The most prudent commentary on Lincoln’s religion may have come from his close friend David Davis. Asked by Lincoln’s law partner William Herndon about the president’s religion, Davis replied, “I don’t Know anything about Lincoln’s Religion…don’t think anybody Knew. The idea that Lincoln talked to a stranger about his religion or religious views…is absurd to me…I Know the man so well: he was the most reticent-Secretive man I Ever Saw-or Expect to See” (Richard Carwardine, “Lincoln’s Religion,” Our Lincoln, ed. Eric Foner, W.W. Norton and Company, 2008, p.224). In religion, as in politics, Lincoln seems to have thrived on ambiguity. He created and to a remarkable degree inhabited a religious persona that cast him in the role of Jesus, one who suffered for the redemption of others. But we are limited in what we can say about his theology, by his own reticence as much as time.
What can be said with some certainty is that Lincoln was a man for whom questions of morality were of cardinal significance. Though “he warmed to Robert Burns’s poetry, including his satire on Calvinist self-righteousness,” continues Carwardine, “Lincoln’s immersion in the scriptures-alongside his keen appetite for Shakespearean soliloquies with anxious self-examination and moral wrestling-points to a man for whom profound private reflection on ethical matters was an essential part of his being” (Carwardine, p. 227). When Orville Browning suggested Lincoln emancipate the slaves as a in the wake of Lincoln’s post-Bull Run proclamation for a national day of fasting and prayer the president replied, “Browning, suppose God is against us in our view on the subject of slavery in this country, and our method of dealing with it” (Carwardine, p. 230). This response, reminiscent of his “Meditation on the Divine Will,” impressed Browning and indicated to hi, “that [Lincoln] was thinking deeply of what a higher power than man sought to bring about by the great events then transpiring.”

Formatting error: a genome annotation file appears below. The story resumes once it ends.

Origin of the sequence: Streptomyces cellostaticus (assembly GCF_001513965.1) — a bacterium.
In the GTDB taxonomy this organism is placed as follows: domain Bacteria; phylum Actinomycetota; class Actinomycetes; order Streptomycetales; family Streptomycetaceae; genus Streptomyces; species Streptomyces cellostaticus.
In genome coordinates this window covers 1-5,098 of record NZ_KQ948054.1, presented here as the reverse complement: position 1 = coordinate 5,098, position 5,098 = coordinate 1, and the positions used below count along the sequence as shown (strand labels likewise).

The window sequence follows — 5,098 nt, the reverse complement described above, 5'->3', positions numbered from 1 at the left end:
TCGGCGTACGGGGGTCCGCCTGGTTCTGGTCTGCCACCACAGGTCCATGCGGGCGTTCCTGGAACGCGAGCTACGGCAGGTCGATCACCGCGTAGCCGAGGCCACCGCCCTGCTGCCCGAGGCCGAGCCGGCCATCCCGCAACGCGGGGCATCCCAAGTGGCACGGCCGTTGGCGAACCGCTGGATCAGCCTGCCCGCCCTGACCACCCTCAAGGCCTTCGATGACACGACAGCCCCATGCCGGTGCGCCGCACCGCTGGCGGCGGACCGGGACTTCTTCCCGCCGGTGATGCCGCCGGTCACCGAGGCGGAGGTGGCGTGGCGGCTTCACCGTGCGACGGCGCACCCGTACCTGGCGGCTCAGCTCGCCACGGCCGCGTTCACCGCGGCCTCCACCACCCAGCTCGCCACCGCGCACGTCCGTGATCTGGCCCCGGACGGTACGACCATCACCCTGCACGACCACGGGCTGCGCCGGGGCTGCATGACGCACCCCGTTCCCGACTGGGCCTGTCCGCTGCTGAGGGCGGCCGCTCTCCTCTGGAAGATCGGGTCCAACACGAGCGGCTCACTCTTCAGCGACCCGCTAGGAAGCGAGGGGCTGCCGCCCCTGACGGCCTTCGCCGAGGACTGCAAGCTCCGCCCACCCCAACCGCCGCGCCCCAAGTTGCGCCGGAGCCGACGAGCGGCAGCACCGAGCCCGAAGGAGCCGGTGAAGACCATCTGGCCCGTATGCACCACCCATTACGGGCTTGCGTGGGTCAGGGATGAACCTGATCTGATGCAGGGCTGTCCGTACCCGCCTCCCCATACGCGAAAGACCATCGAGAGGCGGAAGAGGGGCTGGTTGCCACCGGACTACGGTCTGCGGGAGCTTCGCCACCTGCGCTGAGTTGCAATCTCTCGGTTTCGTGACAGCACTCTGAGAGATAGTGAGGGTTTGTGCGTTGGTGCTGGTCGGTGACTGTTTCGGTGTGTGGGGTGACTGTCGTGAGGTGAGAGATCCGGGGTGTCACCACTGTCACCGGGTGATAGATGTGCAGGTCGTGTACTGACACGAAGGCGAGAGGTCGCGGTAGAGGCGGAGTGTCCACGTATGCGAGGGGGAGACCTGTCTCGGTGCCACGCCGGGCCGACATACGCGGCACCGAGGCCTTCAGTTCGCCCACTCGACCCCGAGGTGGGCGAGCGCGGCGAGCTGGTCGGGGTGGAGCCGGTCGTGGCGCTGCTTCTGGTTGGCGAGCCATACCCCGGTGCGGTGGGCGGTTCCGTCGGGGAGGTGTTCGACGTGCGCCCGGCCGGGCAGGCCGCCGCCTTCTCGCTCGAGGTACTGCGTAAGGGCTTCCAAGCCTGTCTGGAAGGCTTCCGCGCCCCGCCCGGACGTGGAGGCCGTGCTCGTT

Returning to Lincoln’s ambivalent relationship with Northern Protestantism, the “Meditation” “indicated some movement toward the evangelical mainstream” as well as “hesitancy over equating the Union cause with God’s will” (Carwardine, p. 231). Above all else, Lincoln “showed more humility than did most Protestant preachers.” “Lincoln’s theology,” concludes Carwardine, with its humility and remarkable absence of self-righteousness, stands in some contrast with the theology of the mainstream Union pulpits, mostly confident that God was on their side” (Carwardine, p. 241). “The logic of Protestant evangelicals’ understanding of events,” appealing as it did to an American tradition of self-righteous millennialism, “culminated in the certainty that, as one Episcopalian insisted, ‘God is with us;…the Lord of Hosts is on our side’”(Carwardine, p. 243). As Lincoln wrote to New York political operative Thurlow Weed after giving his Second Inaugural, the speech was “not immediately popular” because “men are not flattered by being shown that there has been a difference of purpose between the Almighty and them.”